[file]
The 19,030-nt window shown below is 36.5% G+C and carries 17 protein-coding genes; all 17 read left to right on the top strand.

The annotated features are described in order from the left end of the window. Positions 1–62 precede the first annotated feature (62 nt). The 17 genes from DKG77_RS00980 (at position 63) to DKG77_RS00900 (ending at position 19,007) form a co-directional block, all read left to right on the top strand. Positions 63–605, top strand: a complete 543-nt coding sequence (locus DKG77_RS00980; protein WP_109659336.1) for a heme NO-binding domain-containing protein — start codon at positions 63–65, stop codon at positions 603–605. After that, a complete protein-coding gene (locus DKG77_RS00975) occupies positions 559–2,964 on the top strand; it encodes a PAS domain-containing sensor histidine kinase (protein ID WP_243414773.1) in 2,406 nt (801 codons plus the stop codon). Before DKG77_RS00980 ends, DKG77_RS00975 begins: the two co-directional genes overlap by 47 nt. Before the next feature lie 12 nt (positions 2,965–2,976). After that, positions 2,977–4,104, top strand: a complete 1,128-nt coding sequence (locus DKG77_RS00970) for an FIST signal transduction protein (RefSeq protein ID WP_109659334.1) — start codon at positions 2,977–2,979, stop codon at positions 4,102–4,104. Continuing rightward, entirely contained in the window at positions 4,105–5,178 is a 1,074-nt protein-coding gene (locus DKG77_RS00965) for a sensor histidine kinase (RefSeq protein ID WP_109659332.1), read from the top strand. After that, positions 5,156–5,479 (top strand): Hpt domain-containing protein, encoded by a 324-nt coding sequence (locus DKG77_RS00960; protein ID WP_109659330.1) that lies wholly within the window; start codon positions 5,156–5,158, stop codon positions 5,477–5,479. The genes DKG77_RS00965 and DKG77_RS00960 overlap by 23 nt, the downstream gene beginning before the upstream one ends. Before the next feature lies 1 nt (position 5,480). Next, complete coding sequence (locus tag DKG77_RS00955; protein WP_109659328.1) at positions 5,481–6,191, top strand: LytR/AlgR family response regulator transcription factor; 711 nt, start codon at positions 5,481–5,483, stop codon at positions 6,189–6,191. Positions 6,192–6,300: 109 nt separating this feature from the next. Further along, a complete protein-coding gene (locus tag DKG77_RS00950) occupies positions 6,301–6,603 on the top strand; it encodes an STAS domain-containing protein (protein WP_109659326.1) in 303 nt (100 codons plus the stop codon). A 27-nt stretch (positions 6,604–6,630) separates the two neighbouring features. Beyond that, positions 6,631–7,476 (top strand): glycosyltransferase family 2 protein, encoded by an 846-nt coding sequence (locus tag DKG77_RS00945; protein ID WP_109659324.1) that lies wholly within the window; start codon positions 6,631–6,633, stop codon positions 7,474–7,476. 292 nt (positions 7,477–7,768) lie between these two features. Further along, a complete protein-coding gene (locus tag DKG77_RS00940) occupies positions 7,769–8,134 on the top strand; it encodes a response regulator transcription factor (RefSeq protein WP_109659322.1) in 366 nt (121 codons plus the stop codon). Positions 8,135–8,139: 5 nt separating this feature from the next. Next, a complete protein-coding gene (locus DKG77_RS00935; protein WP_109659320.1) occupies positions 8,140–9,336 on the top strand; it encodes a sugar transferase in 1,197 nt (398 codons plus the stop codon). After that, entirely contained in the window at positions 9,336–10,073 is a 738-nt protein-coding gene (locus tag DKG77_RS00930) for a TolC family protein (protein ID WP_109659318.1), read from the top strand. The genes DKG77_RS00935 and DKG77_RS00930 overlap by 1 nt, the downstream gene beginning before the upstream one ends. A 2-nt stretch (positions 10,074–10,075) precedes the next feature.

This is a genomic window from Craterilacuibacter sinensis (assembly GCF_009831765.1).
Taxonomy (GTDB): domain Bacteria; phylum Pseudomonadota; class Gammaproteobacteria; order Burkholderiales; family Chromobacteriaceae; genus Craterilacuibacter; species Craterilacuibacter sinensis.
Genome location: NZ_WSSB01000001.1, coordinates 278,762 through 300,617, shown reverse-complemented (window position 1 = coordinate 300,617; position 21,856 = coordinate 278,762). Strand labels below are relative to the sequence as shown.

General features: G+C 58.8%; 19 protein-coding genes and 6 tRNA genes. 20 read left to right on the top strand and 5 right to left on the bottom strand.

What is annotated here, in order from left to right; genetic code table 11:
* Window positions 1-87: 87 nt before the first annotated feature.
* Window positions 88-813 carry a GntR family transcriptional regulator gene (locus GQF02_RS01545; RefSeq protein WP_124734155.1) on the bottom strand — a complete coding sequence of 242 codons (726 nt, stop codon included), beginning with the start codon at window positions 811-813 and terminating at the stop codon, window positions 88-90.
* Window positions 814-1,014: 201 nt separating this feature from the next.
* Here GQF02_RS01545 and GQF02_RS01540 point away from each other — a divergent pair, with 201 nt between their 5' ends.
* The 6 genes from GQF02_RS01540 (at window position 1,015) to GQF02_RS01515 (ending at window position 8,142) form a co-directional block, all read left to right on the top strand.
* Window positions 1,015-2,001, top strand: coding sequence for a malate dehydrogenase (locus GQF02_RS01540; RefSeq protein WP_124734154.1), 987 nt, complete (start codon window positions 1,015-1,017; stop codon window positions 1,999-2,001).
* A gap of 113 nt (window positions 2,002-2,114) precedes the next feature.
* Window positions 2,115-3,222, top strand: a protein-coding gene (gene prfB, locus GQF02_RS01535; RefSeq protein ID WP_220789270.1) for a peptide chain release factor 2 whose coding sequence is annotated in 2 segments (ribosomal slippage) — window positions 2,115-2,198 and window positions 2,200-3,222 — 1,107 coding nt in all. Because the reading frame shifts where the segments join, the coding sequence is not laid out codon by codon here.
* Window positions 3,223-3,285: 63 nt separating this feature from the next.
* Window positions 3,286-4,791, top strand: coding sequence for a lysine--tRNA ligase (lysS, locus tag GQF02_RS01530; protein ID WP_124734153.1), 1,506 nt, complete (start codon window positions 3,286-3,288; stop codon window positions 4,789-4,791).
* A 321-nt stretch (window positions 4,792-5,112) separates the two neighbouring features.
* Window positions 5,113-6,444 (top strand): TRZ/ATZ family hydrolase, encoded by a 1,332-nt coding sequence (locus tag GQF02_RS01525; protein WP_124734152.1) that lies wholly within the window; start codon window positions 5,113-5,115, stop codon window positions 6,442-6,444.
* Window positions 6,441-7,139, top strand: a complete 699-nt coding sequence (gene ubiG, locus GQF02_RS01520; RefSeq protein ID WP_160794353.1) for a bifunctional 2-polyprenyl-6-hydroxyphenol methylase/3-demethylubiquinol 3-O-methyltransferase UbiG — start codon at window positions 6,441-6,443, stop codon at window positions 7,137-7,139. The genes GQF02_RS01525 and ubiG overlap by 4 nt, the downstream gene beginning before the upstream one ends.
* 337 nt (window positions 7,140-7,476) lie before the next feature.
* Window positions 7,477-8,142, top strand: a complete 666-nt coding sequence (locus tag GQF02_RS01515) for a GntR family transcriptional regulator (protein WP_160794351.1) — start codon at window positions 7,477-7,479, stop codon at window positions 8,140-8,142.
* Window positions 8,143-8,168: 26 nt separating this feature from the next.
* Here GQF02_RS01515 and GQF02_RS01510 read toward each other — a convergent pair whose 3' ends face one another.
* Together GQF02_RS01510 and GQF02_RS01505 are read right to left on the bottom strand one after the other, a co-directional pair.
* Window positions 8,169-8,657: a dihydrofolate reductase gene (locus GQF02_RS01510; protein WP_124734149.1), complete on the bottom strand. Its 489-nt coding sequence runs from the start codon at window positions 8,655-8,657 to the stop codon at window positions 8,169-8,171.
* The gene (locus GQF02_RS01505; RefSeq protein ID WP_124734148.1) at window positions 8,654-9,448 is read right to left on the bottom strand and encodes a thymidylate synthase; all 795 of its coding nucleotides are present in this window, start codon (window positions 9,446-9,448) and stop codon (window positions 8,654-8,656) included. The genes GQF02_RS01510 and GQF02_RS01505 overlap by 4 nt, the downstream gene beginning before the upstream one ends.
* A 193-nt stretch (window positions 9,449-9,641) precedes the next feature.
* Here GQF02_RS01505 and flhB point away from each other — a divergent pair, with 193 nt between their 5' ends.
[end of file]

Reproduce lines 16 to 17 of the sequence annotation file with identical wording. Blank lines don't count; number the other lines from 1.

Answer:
* Window positions 3,223-3,285: 63 nt separating this feature from the next.
* Window positions 3,286-4,791, top strand: coding sequence for a lysine--tRNA ligase (lysS, locus tag GQF02_RS01530; protein ID WP_124734153.1), 1,506 nt, complete (start codon window positions 3,286-3,288; stop codon window positions 4,789-4,791).